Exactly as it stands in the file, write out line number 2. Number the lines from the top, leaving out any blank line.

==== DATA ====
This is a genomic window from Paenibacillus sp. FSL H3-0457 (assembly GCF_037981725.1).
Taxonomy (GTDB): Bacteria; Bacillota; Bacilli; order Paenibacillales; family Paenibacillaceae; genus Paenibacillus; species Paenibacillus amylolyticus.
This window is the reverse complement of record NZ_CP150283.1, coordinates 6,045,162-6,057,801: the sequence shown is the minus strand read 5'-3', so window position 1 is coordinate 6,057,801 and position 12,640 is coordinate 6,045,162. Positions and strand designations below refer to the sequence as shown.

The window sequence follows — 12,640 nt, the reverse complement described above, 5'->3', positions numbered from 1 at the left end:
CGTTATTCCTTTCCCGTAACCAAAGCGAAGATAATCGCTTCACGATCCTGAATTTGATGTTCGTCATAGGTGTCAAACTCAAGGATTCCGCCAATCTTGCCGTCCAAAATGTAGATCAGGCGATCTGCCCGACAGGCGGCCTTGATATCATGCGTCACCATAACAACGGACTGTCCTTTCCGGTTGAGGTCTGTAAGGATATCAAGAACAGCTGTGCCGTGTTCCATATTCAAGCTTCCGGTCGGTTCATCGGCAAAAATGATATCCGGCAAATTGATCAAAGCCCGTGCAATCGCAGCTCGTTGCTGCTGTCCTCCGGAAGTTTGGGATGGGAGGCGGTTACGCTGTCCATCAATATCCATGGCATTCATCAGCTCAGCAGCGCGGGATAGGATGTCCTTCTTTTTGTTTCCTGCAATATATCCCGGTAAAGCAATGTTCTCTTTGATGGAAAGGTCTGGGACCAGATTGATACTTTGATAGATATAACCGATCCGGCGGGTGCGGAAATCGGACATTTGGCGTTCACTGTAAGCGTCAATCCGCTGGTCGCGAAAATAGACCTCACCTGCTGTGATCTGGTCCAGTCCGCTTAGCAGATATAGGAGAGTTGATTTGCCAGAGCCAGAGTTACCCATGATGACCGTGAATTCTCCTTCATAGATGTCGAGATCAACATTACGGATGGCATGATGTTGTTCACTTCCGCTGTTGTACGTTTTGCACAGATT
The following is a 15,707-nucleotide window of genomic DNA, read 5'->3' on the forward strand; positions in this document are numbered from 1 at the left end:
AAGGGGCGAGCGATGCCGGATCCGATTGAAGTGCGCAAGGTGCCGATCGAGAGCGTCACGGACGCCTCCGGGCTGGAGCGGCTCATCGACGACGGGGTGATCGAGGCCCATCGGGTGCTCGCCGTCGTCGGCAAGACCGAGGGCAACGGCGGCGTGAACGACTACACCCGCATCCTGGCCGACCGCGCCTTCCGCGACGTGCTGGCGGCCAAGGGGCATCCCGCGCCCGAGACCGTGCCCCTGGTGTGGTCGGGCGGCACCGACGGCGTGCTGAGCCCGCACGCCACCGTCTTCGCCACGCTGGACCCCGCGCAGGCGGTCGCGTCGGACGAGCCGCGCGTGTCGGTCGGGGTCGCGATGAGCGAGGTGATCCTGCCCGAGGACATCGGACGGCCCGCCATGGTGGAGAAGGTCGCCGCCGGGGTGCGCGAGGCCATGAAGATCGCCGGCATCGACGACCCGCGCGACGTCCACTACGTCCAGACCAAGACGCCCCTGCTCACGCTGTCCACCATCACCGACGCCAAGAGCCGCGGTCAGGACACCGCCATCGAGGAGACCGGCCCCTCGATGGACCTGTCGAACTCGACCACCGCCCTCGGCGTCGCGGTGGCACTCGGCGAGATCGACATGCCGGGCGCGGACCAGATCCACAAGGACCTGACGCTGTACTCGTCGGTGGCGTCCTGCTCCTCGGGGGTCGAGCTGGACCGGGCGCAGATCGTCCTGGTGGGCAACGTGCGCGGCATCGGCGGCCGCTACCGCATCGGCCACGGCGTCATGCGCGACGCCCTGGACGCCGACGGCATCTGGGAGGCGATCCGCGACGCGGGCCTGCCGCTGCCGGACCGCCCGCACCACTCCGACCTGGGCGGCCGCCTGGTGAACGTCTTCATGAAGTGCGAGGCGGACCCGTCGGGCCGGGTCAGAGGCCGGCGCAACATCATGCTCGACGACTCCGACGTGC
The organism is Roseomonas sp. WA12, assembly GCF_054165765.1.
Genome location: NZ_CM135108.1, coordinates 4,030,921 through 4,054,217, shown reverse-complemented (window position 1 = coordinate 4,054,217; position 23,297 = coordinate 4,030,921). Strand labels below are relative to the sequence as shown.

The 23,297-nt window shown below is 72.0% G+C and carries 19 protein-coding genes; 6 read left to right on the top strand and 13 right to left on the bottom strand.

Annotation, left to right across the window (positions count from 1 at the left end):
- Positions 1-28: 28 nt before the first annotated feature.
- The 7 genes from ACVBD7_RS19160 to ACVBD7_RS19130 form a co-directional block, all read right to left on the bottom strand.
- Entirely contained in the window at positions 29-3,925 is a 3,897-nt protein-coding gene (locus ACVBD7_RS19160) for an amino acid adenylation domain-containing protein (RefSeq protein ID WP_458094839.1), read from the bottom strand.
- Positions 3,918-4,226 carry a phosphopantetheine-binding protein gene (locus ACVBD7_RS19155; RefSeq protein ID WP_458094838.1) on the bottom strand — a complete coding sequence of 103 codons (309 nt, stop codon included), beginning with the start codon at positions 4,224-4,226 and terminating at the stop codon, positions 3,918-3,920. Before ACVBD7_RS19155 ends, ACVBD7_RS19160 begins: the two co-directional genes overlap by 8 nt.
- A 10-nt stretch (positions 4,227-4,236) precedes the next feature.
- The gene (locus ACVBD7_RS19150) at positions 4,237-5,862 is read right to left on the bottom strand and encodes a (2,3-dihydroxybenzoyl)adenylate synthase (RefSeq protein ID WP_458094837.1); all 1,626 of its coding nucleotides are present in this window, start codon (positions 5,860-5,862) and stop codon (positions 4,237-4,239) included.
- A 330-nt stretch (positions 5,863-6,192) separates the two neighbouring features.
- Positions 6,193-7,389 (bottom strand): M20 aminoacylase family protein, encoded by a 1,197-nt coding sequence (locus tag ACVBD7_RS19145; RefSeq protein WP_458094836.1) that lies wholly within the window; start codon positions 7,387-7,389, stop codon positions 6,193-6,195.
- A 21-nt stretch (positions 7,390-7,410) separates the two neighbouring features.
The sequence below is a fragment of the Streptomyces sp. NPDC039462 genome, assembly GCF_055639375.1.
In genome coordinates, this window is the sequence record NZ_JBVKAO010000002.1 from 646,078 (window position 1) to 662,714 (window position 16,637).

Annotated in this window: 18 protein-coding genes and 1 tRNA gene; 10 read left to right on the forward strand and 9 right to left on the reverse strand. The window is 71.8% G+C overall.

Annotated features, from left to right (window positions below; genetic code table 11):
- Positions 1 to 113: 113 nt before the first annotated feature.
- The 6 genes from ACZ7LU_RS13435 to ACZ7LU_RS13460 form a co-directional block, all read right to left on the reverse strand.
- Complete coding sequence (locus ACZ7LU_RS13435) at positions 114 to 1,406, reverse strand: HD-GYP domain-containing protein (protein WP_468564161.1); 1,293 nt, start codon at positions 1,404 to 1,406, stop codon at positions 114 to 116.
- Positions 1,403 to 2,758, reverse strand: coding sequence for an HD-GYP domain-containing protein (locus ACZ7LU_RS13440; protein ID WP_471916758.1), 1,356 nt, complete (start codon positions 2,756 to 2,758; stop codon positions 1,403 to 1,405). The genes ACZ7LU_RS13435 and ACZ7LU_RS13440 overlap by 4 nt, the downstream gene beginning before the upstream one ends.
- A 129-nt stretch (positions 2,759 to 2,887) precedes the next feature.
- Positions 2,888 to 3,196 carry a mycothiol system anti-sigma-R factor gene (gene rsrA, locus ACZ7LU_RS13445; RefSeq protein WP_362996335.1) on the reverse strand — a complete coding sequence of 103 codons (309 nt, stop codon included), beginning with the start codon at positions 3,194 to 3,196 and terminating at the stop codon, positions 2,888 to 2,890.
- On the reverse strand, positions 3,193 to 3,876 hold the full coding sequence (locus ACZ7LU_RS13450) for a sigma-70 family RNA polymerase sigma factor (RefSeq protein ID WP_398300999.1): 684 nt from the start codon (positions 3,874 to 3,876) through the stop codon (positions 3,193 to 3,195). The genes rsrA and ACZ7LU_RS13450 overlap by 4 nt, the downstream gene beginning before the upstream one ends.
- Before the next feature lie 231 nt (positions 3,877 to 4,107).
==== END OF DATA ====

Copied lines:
Taxonomy (GTDB): Bacteria; Bacillota; Bacilli; order Paenibacillales; family Paenibacillaceae; genus Paenibacillus; species Paenibacillus amylolyticus.